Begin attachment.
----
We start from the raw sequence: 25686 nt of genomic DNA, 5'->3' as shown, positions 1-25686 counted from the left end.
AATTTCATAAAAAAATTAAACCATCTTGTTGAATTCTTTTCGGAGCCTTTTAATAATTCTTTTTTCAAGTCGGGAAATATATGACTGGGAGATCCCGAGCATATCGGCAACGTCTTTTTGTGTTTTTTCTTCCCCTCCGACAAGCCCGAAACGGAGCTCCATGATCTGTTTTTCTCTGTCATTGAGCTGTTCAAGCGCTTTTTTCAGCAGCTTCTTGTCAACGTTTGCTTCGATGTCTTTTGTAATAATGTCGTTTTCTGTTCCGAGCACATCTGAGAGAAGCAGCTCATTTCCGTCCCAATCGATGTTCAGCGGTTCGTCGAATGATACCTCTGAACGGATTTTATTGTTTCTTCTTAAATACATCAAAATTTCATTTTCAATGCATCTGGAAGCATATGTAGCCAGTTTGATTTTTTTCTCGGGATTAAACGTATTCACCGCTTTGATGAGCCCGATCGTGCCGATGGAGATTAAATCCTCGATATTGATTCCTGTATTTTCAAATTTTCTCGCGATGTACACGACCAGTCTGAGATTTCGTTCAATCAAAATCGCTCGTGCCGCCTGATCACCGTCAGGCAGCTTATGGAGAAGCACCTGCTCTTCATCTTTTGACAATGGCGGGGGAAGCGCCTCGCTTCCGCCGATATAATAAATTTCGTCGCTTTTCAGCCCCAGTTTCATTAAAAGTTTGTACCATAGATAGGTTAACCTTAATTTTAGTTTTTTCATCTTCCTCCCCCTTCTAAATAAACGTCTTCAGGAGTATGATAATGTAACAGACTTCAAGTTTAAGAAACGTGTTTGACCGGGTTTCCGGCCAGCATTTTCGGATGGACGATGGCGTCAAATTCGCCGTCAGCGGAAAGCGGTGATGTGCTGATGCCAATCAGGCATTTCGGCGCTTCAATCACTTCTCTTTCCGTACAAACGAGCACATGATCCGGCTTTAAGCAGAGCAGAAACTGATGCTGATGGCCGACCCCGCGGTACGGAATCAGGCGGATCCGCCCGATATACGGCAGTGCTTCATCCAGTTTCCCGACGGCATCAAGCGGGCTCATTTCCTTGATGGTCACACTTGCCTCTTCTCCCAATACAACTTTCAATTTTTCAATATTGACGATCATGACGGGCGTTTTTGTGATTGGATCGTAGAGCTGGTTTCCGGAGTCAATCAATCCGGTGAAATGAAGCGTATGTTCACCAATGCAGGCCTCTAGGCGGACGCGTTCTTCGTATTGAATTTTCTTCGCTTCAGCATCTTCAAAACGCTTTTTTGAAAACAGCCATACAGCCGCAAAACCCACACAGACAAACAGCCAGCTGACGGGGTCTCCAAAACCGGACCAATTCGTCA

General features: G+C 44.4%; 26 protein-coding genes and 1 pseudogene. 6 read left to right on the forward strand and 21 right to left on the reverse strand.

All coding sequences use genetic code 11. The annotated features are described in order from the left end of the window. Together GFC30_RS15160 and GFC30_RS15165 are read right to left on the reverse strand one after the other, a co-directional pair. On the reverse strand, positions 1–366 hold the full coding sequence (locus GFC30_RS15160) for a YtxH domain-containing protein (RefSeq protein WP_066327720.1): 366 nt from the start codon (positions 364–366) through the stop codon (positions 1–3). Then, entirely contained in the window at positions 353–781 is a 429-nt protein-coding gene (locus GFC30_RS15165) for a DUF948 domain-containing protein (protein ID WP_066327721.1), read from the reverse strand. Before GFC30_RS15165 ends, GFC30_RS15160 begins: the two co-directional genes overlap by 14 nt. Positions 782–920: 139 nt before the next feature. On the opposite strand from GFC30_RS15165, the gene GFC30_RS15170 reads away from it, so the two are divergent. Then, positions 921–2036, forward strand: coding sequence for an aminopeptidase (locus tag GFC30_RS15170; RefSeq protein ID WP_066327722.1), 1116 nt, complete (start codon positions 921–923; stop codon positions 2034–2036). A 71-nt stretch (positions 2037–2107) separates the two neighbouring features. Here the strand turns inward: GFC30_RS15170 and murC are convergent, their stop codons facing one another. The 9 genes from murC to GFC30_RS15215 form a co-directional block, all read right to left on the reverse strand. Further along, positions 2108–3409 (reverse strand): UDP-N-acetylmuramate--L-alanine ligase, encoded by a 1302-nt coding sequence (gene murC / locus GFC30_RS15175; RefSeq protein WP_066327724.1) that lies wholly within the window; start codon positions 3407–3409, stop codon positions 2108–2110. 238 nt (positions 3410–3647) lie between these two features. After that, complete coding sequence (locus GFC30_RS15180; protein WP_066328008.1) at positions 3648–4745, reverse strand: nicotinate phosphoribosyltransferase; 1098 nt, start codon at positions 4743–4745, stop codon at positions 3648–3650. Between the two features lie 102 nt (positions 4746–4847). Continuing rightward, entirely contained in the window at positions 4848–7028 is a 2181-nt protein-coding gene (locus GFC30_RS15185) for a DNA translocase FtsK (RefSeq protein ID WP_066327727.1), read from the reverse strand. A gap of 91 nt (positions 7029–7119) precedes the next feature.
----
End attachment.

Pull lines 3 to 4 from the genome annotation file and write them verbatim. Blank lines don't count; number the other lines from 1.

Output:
General features: G+C 44.4%; 26 protein-coding genes and 1 pseudogene. 6 read left to right on the forward strand and 21 right to left on the reverse strand.

All coding sequences use genetic code 11. The annotated features are described in order from the left end of the window. Together GFC30_RS15160 and GFC30_RS15165 are read right to left on the reverse strand one after the other, a co-directional pair. On the reverse strand, positions 1–366 hold the full coding sequence (locus GFC30_RS15160) for a YtxH domain-containing protein (RefSeq protein WP_066327720.1): 366 nt from the start codon (positions 364–366) through the stop codon (positions 1–3). Then, entirely contained in the window at positions 353–781 is a 429-nt protein-coding gene (locus GFC30_RS15165) for a DUF948 domain-containing protein (protein ID WP_066327721.1), read from the reverse strand. Before GFC30_RS15165 ends, GFC30_RS15160 begins: the two co-directional genes overlap by 14 nt. Positions 782–920: 139 nt before the next feature. On the opposite strand from GFC30_RS15165, the gene GFC30_RS15170 reads away from it, so the two are divergent. Then, positions 921–2036, forward strand: coding sequence for an aminopeptidase (locus tag GFC30_RS15170; RefSeq protein ID WP_066327722.1), 1116 nt, complete (start codon positions 921–923; stop codon positions 2034–2036). A 71-nt stretch (positions 2037–2107) separates the two neighbouring features. Here the strand turns inward: GFC30_RS15170 and murC are convergent, their stop codons facing one another. The 9 genes from murC to GFC30_RS15215 form a co-directional block, all read right to left on the reverse strand. Further along, positions 2108–3409 (reverse strand): UDP-N-acetylmuramate--L-alanine ligase, encoded by a 1302-nt coding sequence (gene murC / locus GFC30_RS15175; RefSeq protein WP_066327724.1) that lies wholly within the window; start codon positions 3407–3409, stop codon positions 2108–2110. 238 nt (positions 3410–3647) lie between these two features. After that, complete coding sequence (locus GFC30_RS15180; protein WP_066328008.1) at positions 3648–4745, reverse strand: nicotinate phosphoribosyltransferase; 1098 nt, start codon at positions 4743–4745, stop codon at positions 3648–3650. Between the two features lie 102 nt (positions 4746–4847). Continuing rightward, entirely contained in the window at positions 4848–7028 is a 2181-nt protein-coding gene (locus GFC30_RS15185) for a DNA translocase FtsK (RefSeq protein ID WP_066327727.1), read from the reverse strand. A gap of 91 nt (positions 7029–7119) precedes the next feature.